"Well, thanks for the leads, would you like to have supper with us tonight?
"Yes, thank you. It would be good to meet Steve again,"
Bill again smiled his crooked smile.
"Would you be interested in buying an airfield and a few aircraft, as well?" He joked!
I phoned the hotel where I usually stayed, and after I'd booked rooms for myself and my companions, I also arranged for a good table in the restaurant.
"Are you serious about helping out of work ex-service air mechanics?" Bill asked when I cut the call. When I nodded, he continued. "My old friend Jack's son, young Billy, is a Naval Petty Officer First Class air mechanic (PO1, it's called. I think) who was discharged a couple of months ago. He also has five friends in the same boat – I've got Billy working down in my workshops here. He's not certified on most civilian aircraft, but he's good and really should be a chief mechanic somewhere. I wish I could employ the other five as well, but it's a struggle finding enough work for the men I already have!
"If I could find some planes that needed doing up, would you be interested in employing the boys to do the work?"
I thought about Bill's proposal. Yes! If it was possible, this is just what I'd like to do!
"Why, yes - I think so!" I replied, grinning. "How would we go about doing it?"
The crooked smile appeared again on Bill's face.
He picked up the phone and dialled a number.
"Hi! Willie," he began. "You told me last evening about a man who just sits outside his hangar full of aircraft, but can't pay his bills. Is he there today, and do you think he would listen to an offer? So he's there now? Good, I've got a customer here who'd like to talk to him. We'll come over in about half an hour and come and talk to you afterwards.
Bill explained that Willie ran a small GA airfield a few miles away.
"Now to try the idea out on young Billie," he said, calling the maintenance hangar and asking his chief there to send Billy up to talk to him.
Five minutes later, an overalled man in his late thirties entered. I liked him immediately. Bill explained what we were discussing; that the idea might not work, and asked if Billie thought his out-of-work friends would be interested if it did go ahead.
Billy did not hesitate. "Where do we go?" He asked
The three of us got into Bill's Suburban, and drove over to the field owned by his friend, Will Carstairs.
Willie met us a short distance from where a dejected looking man sat on an old bench outside the closed doors of a hangar.
"This is one of my old customers, Chuck Johnson from CS&S over in Tampa," Bill introduced us. "You know Young Billie, Jake Matthews' son?"
"Hi, Billie, long time no see! Pleased to meet you, Sir!" Willie said, as he shook everyone's hands.
He led us over to where the man was sitting. He didn't look up as we approached – just continued staring at the ground.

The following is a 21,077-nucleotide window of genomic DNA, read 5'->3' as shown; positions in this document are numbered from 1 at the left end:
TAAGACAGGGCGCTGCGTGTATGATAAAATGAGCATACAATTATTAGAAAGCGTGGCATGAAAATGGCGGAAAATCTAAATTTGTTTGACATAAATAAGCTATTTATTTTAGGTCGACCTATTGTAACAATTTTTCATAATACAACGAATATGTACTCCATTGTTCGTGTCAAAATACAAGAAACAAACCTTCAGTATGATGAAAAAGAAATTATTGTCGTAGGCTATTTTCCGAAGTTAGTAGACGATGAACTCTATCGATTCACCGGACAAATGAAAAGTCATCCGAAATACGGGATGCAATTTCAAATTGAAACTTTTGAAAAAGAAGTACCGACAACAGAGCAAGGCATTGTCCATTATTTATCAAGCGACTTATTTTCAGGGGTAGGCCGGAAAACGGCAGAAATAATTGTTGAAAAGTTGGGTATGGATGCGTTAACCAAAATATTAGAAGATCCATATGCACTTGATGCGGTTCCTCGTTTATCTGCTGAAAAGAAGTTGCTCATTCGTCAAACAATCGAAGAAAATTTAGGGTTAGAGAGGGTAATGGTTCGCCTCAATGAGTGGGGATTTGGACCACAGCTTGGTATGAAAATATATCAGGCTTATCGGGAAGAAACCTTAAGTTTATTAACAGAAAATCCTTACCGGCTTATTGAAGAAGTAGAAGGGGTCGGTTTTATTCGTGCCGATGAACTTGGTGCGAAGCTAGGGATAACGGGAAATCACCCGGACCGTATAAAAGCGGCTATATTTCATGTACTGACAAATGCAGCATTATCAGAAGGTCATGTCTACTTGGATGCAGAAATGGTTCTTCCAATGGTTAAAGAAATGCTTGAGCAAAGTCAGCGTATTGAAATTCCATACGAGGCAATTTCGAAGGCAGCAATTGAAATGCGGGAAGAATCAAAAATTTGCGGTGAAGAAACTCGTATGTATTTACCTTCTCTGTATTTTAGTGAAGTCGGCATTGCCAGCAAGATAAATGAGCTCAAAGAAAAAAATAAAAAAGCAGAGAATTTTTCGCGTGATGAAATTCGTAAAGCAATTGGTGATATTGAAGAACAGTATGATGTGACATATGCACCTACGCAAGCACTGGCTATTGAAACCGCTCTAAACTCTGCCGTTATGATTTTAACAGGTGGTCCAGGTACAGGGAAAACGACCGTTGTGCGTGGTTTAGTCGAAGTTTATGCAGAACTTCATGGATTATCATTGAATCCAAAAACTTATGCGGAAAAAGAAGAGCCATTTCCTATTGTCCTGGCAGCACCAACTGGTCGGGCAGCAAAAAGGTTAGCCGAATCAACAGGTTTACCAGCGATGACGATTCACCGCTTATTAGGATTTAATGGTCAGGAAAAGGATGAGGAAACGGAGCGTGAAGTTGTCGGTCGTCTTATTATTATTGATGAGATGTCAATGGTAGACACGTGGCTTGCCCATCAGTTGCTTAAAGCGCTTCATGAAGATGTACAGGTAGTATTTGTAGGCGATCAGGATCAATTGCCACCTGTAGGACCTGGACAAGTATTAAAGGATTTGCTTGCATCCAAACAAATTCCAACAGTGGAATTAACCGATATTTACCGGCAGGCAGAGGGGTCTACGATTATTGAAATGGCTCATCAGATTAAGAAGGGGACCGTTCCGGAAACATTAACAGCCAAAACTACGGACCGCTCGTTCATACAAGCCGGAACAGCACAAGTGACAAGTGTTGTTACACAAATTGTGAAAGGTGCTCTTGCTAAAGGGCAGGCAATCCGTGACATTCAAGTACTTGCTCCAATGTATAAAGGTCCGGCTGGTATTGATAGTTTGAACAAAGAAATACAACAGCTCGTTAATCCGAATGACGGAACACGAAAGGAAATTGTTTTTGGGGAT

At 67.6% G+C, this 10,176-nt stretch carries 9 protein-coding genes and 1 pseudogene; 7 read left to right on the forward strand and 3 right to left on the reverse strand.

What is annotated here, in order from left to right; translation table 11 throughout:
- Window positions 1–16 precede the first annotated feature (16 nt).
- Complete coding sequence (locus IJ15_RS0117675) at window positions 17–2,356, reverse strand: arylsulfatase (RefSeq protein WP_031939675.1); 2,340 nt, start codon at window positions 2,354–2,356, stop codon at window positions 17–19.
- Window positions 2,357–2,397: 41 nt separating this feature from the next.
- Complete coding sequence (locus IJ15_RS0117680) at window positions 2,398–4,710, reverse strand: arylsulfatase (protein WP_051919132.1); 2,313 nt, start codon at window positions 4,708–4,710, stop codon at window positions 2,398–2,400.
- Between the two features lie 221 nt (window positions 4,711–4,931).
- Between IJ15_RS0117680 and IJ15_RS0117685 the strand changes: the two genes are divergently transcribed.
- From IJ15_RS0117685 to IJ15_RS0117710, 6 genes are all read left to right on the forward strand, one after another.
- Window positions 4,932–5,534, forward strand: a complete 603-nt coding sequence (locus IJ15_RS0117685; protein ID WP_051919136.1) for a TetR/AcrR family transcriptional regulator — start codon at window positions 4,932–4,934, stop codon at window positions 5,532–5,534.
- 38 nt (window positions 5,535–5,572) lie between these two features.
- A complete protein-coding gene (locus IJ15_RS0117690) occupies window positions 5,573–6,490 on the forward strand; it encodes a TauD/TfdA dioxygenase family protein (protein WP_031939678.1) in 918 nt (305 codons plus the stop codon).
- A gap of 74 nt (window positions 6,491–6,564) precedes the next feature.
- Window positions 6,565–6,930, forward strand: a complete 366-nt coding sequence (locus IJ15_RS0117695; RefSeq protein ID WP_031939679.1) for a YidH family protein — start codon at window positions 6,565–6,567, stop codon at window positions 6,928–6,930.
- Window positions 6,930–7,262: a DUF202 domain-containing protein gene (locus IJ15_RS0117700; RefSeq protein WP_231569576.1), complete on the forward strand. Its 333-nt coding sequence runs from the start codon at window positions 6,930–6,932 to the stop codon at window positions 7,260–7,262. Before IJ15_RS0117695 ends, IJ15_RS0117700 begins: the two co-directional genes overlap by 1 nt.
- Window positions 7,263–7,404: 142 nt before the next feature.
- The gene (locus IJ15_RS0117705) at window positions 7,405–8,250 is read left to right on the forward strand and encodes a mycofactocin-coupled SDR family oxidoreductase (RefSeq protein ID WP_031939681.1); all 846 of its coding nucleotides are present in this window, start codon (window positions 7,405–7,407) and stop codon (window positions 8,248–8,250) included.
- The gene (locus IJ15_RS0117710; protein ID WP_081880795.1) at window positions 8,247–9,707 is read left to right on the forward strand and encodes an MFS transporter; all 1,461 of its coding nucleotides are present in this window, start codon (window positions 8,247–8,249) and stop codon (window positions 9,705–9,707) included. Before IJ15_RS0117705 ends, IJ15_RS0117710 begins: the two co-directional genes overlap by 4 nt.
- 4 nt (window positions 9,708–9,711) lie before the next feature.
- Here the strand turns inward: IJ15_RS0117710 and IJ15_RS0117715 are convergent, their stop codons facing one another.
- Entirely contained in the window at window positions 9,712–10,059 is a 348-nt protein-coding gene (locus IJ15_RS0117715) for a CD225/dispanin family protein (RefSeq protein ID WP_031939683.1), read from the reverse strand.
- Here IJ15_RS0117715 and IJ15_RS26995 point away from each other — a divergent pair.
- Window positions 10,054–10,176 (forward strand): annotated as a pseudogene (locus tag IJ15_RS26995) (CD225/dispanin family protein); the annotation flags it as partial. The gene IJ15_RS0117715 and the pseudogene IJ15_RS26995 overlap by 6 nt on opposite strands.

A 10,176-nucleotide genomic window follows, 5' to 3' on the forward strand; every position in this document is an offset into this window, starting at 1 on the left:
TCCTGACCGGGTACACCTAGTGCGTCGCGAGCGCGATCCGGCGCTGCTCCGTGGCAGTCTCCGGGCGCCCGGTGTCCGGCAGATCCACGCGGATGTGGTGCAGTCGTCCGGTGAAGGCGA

"Hey! Leroy," Willie began. "This is Bill Bates from over at Spring Field with a customer. They are going to buy your aircraft so you can feed yourself and pay my bills!"
The man slowly looked up, and I noticed a gleam appear in his formerly dull eyes.
"Ha! They can have the lot for 150,000 Dollars cash, and good riddance," Leroy said. "I'll be out of here! Take a look, Mister."
He gestured to the personnel door behind him, then slumped back into his reverie.
Leading the way, Willie pushed the door open and went inside, closely followed by the three of us.
I could hardly believe my eyes at what I saw in front of me!
There was a bunch of Beech T-36s – I counted seven. Except for being more than a bit dusty, they all seemed ready to fly with the logbooks resting on the left seats. But that was not all we found. At the back were three Cessna 208s – one with the engine out of the plane on a stand beside the wing, while the others were totally in pieces as if a complete teardown was in progress.
Young Billie was looking at everything closely.
"Well, what do you think?" I asked him.
"Can't be definite," Billie started. "But everything that should be there seems like it is! But at 150 Grand, you can afford a lot of new parts. I and the lads can do it, easy!"
I turned to Willie.
"But this is outrageous - it's a steal at that price!" I objected. "That poor man's obviously mentally ill. It looks to me that he's likely suffering from depression, and should be in a hospital ward!"
Willie shook his head in disagreement.
"Yes, you're probably right about the depression, but he's broke and couldn't pay for treatment even if they'd take him. These planes are his and completely clear of any debt, I checked – they're the only assets he has to sell and pay his bills. It would be a kindness to do it..."